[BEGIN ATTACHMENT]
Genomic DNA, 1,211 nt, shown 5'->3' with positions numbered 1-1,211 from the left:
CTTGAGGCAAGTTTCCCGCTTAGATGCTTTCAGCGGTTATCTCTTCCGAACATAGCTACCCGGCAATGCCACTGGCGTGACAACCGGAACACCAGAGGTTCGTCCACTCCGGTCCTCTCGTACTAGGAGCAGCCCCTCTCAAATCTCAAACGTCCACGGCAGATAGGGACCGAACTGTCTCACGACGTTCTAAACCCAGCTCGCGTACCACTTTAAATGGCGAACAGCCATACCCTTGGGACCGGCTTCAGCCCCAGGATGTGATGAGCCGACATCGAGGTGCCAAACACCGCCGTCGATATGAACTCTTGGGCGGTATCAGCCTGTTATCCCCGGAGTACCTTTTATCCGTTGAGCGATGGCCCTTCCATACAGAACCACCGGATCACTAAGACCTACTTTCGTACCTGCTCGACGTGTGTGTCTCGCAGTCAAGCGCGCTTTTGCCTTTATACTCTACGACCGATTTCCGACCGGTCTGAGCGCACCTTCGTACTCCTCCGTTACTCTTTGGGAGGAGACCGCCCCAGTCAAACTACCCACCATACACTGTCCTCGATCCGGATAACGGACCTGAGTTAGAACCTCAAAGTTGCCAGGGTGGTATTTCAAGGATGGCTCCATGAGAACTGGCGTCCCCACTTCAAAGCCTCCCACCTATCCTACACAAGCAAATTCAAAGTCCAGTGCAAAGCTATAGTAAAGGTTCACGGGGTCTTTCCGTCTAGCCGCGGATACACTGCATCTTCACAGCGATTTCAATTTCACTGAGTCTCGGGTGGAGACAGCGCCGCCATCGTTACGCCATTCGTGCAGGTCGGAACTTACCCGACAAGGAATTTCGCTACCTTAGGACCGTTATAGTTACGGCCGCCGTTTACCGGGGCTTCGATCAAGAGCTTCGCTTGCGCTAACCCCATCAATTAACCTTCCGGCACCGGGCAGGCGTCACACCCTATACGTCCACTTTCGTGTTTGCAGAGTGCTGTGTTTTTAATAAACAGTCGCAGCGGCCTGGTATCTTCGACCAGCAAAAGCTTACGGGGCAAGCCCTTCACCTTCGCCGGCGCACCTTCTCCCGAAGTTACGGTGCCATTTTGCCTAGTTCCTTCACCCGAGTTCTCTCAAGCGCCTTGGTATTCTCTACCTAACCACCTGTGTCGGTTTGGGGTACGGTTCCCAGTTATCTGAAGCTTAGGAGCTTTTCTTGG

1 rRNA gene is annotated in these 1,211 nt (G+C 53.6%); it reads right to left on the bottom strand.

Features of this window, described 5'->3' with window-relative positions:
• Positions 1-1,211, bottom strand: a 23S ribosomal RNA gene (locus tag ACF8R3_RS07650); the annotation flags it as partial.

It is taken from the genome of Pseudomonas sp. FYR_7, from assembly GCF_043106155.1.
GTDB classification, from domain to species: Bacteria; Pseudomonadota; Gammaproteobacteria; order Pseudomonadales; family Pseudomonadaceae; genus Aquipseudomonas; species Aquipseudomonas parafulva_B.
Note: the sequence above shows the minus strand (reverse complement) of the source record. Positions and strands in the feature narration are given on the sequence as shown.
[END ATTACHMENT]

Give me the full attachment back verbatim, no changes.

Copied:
Genomic DNA, 1,211 nt, shown 5'->3' with positions numbered 1-1,211 from the left:
CTTGAGGCAAGTTTCCCGCTTAGATGCTTTCAGCGGTTATCTCTTCCGAACATAGCTACCCGGCAATGCCACTGGCGTGACAACCGGAACACCAGAGGTTCGTCCACTCCGGTCCTCTCGTACTAGGAGCAGCCCCTCTCAAATCTCAAACGTCCACGGCAGATAGGGACCGAACTGTCTCACGACGTTCTAAACCCAGCTCGCGTACCACTTTAAATGGCGAACAGCCATACCCTTGGGACCGGCTTCAGCCCCAGGATGTGATGAGCCGACATCGAGGTGCCAAACACCGCCGTCGATATGAACTCTTGGGCGGTATCAGCCTGTTATCCCCGGAGTACCTTTTATCCGTTGAGCGATGGCCCTTCCATACAGAACCACCGGATCACTAAGACCTACTTTCGTACCTGCTCGACGTGTGTGTCTCGCAGTCAAGCGCGCTTTTGCCTTTATACTCTACGACCGATTTCCGACCGGTCTGAGCGCACCTTCGTACTCCTCCGTTACTCTTTGGGAGGAGACCGCCCCAGTCAAACTACCCACCATACACTGTCCTCGATCCGGATAACGGACCTGAGTTAGAACCTCAAAGTTGCCAGGGTGGTATTTCAAGGATGGCTCCATGAGAACTGGCGTCCCCACTTCAAAGCCTCCCACCTATCCTACACAAGCAAATTCAAAGTCCAGTGCAAAGCTATAGTAAAGGTTCACGGGGTCTTTCCGTCTAGCCGCGGATACACTGCATCTTCACAGCGATTTCAATTTCACTGAGTCTCGGGTGGAGACAGCGCCGCCATCGTTACGCCATTCGTGCAGGTCGGAACTTACCCGACAAGGAATTTCGCTACCTTAGGACCGTTATAGTTACGGCCGCCGTTTACCGGGGCTTCGATCAAGAGCTTCGCTTGCGCTAACCCCATCAATTAACCTTCCGGCACCGGGCAGGCGTCACACCCTATACGTCCACTTTCGTGTTTGCAGAGTGCTGTGTTTTTAATAAACAGTCGCAGCGGCCTGGTATCTTCGACCAGCAAAAGCTTACGGGGCAAGCCCTTCACCTTCGCCGGCGCACCTTCTCCCGAAGTTACGGTGCCATTTTGCCTAGTTCCTTCACCCGAGTTCTCTCAAGCGCCTTGGTATTCTCTACCTAACCACCTGTGTCGGTTTGGGGTACGGTTCCCAGTTATCTGAAGCTTAGGAGCTTTTCTTGG

1 rRNA gene is annotated in these 1,211 nt (G+C 53.6%); it reads right to left on the bottom strand.

Features of this window, described 5'->3' with window-relative positions:
• Positions 1-1,211, bottom strand: a 23S ribosomal RNA gene (locus tag ACF8R3_RS07650); the annotation flags it as partial.

It is taken from the genome of Pseudomonas sp. FYR_7, from assembly GCF_043106155.1.
GTDB classification, from domain to species: Bacteria; Pseudomonadota; Gammaproteobacteria; order Pseudomonadales; family Pseudomonadaceae; genus Aquipseudomonas; species Aquipseudomonas parafulva_B.
Note: the sequence above shows the minus strand (reverse complement) of the source record. Positions and strands in the feature narration are given on the sequence as shown.